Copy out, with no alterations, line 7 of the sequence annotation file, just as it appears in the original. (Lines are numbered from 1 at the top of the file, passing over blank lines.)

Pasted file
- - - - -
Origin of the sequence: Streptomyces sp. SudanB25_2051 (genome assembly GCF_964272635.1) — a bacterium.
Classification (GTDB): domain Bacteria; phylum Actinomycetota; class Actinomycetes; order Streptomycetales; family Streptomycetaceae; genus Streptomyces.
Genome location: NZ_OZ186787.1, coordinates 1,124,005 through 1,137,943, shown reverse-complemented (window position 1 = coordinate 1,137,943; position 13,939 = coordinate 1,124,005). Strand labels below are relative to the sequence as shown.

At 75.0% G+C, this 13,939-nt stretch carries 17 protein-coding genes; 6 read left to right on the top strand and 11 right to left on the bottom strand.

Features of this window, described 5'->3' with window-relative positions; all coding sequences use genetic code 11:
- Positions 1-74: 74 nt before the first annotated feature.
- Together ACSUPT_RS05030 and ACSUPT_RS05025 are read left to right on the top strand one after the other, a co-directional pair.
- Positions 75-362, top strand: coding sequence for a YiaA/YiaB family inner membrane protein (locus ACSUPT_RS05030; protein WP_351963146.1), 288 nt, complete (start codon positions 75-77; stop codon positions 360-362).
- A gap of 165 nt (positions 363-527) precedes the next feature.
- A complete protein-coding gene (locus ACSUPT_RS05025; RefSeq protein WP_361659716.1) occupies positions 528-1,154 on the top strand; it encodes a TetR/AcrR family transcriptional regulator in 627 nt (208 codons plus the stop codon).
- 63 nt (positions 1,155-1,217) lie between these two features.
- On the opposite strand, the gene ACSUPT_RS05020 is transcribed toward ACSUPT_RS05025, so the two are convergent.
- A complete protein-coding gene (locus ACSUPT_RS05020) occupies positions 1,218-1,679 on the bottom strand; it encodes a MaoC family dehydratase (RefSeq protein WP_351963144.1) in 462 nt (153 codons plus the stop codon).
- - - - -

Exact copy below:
- Together ACSUPT_RS05030 and ACSUPT_RS05025 are read left to right on the top strand one after the other, a co-directional pair.